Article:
• 2020 Chevrolet Corvette Stingray
  • 2020 Chevrolet Corvette Stingray
  • 2020 Chevrolet Corvette Stingray
  • 2020 Chevrolet Corvette Stingray
  • 2020 Chevrolet Corvette Stingray
  • 2020 Chevrolet Corvette Stingray
  • 2020 Chevrolet Corvette Stingray
  • 2020 Chevrolet Corvette Stingray
  • Image Credit: James Riswick
  • 2020 Chevrolet Corvette Stingray
  • Image Credit: James Riswick
  • 2020 Chevrolet Corvette Stingray
  • Image Credit: James Riswick
  • 2020 Chevrolet Corvette Stingray
  • Image Credit: James Riswick
  • 2020 Chevrolet Corvette Stingray
  • Image Credit: James Riswick
  • 2020 Chevrolet Corvette Stingray
  • 2020 Chevrolet Corvette Stingray
  • 2020 Chevrolet Corvette Stingray
  • 2020 Chevrolet Corvette Stingray
  • 2020 Chevrolet Corvette Stingray
  • 2020 Chevrolet Corvette Stingray
  • 2020 Chevrolet Corvette Stingray
  • 2020 Chevrolet Corvette Stingray
  • 2020 Chevrolet Corvette Stingray
  • 2020 Chevrolet Corvette Stingray
  • 2020 Chevrolet Corvette Stingray
  • 2020 Chevrolet Corvette Stingray
  • 2020 Chevrolet Corvette Stingray
  • 2020 Chevrolet Corvette Stingray
  • 2020-corvette-stingray-trunk
  • 2020 Chevrolet Corvette Stingray
  • 2020 Chevrolet Corvette Stingray
  • 2020 Chevrolet Corvette Stingray
  • 2020 Chevrolet Corvette Stingray
  • 2020 Chevrolet Corvette Stingray
  • 2020 Chevrolet Corvette Stingray
  • 2020 Chevrolet Corvette Stingray
  • 2020 Chevrolet Corvette Stingray
  • 2020 Chevrolet Corvette Stingray
  • 2020 Chevrolet Corvette Stingray

The eighth-generation Chevrolet Corvette deserves a do-over. Its market launch was marred by a United Auto Workers (UAW) strike that paralyzed General Motors for 40 days in the fall of 2019 and a pandemic that forced the global economy to grind to a halt. As a result, the 2020 model may be the rarest Corvette in recent memory.

2020 looked grim even before Chevrolet began building the new Corvette in Bowling Green, Kentucky, on February 3. In January, we reported the firm planned to cut 2020 production by about 20% to make up for the working days it lost during the strike, and to offset the time it spent tracking down internal issues with the car. Dealer allocations were slashed, though executives mostly wanted to prevent stores from building an inventory.

The mid-engined Corvette finally began rolling off the assembly line, we drove it (and loved it) and customers started taking delivery, but its launch derailed again when General Motors began shutting down its North American factories to fight the spread of the coronavirus. Bowling Green built its last Corvette on March 20, according to Consumer Guide, and there's no word yet on when it will re-open. It remains idle as of writing.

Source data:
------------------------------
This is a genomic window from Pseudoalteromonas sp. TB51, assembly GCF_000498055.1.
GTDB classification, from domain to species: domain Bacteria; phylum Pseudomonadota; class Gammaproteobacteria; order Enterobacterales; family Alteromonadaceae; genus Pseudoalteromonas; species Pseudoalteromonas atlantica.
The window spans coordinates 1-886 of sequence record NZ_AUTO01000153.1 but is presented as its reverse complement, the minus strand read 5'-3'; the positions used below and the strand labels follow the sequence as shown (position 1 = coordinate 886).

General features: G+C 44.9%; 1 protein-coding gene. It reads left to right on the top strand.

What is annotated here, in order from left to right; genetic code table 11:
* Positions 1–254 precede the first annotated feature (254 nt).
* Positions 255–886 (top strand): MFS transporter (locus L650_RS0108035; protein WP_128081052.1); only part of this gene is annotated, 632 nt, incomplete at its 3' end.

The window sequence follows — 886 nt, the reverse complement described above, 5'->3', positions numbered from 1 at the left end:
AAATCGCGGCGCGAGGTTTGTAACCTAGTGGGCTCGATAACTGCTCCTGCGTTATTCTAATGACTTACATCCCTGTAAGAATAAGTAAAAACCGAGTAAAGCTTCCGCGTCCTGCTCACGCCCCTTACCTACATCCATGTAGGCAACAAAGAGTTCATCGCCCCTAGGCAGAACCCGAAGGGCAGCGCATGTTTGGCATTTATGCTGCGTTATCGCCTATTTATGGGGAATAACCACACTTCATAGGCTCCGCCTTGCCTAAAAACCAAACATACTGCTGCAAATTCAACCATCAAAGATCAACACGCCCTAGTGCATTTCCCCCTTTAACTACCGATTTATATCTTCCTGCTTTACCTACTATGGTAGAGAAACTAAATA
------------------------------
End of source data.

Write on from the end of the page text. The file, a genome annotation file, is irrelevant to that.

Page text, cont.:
Kai Spandle, the Bowling Green plant manager, revealed in an earlier interview that approximately 2,700 examples of the 2020 Corvette were built between February 3 and March 20. A spokesperson for Chevrolet told Autoblog that GM "will continue to build 2020 Corvette Stingrays when the plant resumes production." So the total number of 2020 Corvettes is likely to increase, but not by a lot.

General Motors plans to gradually begin reopening its North American factories, including the Corvette line. GM has announced a May 18 restart, but production will be slow for some time while autoworkers learn to do assembly work while minimizing the risk of coronavirus spreading. It's unlikely the 2020 model will be made in large numbers at this point.

And that means the 2020 will become one of the rarest regular-production models in the Corvette's history.

For context, Chevrolet sold 10,261 units of the Corvette during the 1960 model year, 17,316 for the 1970 model year, and a whopping 40,614 in the 1980 model year. Sales for the 1990, 2000, and 2010 model years totaled 23,464, 33,682, and 12,194, respectively. And, 34,822 seventh-generation cars were made during the 2019 model year, including 2,953 ZR1 models powered by a 755-horsepower V8 engine.

Leaked documents that surfaced online in March — two days before the factory closed — confirmed the company has stopped taking orders for the 2020 model, and it will begin selling the 2021 model in late May, or about a month earlier than planned.

"Further information will be forthcoming from Chevrolet regarding the handling of sold 2020 model year [cars] that we will be unable to accept, and the creation of a replacement 2021 model year sold order," the company told its dealers. This suggests customers waiting for a 2020 Corvette may end up with a 2021 model instead.

General Motors previously announced production of the 2021 Corvette will start on September 1, a date which — in theory — gives the Bowling Green factory time to build additional 2020 models before it switches to the next model year. We don't know if that date is still accurate, or if it has been moved. Similarly, what's on the list of changes the 2021 model year will bring is anyone's guess at this point; all we know is there are several new Corvette variants in the pipeline.

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Chevrolet Corvette Information

Chevrolet Corvette

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